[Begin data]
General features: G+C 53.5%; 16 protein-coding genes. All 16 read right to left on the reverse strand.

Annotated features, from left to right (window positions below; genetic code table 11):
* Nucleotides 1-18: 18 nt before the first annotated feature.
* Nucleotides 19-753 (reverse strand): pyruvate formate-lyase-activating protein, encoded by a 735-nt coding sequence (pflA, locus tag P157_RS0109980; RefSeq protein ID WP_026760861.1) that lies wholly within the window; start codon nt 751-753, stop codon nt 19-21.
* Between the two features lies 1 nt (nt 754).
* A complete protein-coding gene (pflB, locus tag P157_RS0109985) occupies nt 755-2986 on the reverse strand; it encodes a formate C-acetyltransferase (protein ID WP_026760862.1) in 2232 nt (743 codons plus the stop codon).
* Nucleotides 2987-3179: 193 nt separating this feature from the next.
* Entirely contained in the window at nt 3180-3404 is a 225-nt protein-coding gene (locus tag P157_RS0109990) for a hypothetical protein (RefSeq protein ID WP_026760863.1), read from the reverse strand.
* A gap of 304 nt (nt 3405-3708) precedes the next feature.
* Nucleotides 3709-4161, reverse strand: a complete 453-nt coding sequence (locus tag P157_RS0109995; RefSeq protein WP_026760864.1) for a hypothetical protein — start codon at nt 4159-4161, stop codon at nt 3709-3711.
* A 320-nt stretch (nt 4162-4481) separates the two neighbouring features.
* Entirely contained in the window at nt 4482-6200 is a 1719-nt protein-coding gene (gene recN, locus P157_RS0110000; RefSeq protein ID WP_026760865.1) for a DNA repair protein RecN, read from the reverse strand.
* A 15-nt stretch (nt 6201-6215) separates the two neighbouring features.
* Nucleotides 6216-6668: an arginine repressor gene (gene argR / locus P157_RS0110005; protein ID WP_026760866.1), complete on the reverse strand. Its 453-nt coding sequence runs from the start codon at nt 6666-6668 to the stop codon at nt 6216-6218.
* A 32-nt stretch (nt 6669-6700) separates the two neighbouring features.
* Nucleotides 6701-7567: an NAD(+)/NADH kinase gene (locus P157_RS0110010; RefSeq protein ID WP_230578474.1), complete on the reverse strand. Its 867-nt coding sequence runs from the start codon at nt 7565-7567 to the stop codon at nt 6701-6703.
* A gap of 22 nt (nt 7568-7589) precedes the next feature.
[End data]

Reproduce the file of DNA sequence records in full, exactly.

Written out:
General features: G+C 53.5%; 16 protein-coding genes. All 16 read right to left on the reverse strand.

Annotated features, from left to right (window positions below; genetic code table 11):
* Nucleotides 1-18: 18 nt before the first annotated feature.
* Nucleotides 19-753 (reverse strand): pyruvate formate-lyase-activating protein, encoded by a 735-nt coding sequence (pflA, locus tag P157_RS0109980; RefSeq protein ID WP_026760861.1) that lies wholly within the window; start codon nt 751-753, stop codon nt 19-21.
* Between the two features lies 1 nt (nt 754).
* A complete protein-coding gene (pflB, locus tag P157_RS0109985) occupies nt 755-2986 on the reverse strand; it encodes a formate C-acetyltransferase (protein ID WP_026760862.1) in 2232 nt (743 codons plus the stop codon).
* Nucleotides 2987-3179: 193 nt separating this feature from the next.
* Entirely contained in the window at nt 3180-3404 is a 225-nt protein-coding gene (locus tag P157_RS0109990) for a hypothetical protein (RefSeq protein ID WP_026760863.1), read from the reverse strand.
* A gap of 304 nt (nt 3405-3708) precedes the next feature.
* Nucleotides 3709-4161, reverse strand: a complete 453-nt coding sequence (locus tag P157_RS0109995; RefSeq protein WP_026760864.1) for a hypothetical protein — start codon at nt 4159-4161, stop codon at nt 3709-3711.
* A 320-nt stretch (nt 4162-4481) separates the two neighbouring features.
* Entirely contained in the window at nt 4482-6200 is a 1719-nt protein-coding gene (gene recN, locus P157_RS0110000; RefSeq protein ID WP_026760865.1) for a DNA repair protein RecN, read from the reverse strand.
* A 15-nt stretch (nt 6201-6215) separates the two neighbouring features.
* Nucleotides 6216-6668: an arginine repressor gene (gene argR / locus P157_RS0110005; protein ID WP_026760866.1), complete on the reverse strand. Its 453-nt coding sequence runs from the start codon at nt 6666-6668 to the stop codon at nt 6216-6218.
* A 32-nt stretch (nt 6669-6700) separates the two neighbouring features.
* Nucleotides 6701-7567: an NAD(+)/NADH kinase gene (locus P157_RS0110010; RefSeq protein ID WP_230578474.1), complete on the reverse strand. Its 867-nt coding sequence runs from the start codon at nt 7565-7567 to the stop codon at nt 6701-6703.
* A gap of 22 nt (nt 7568-7589) precedes the next feature.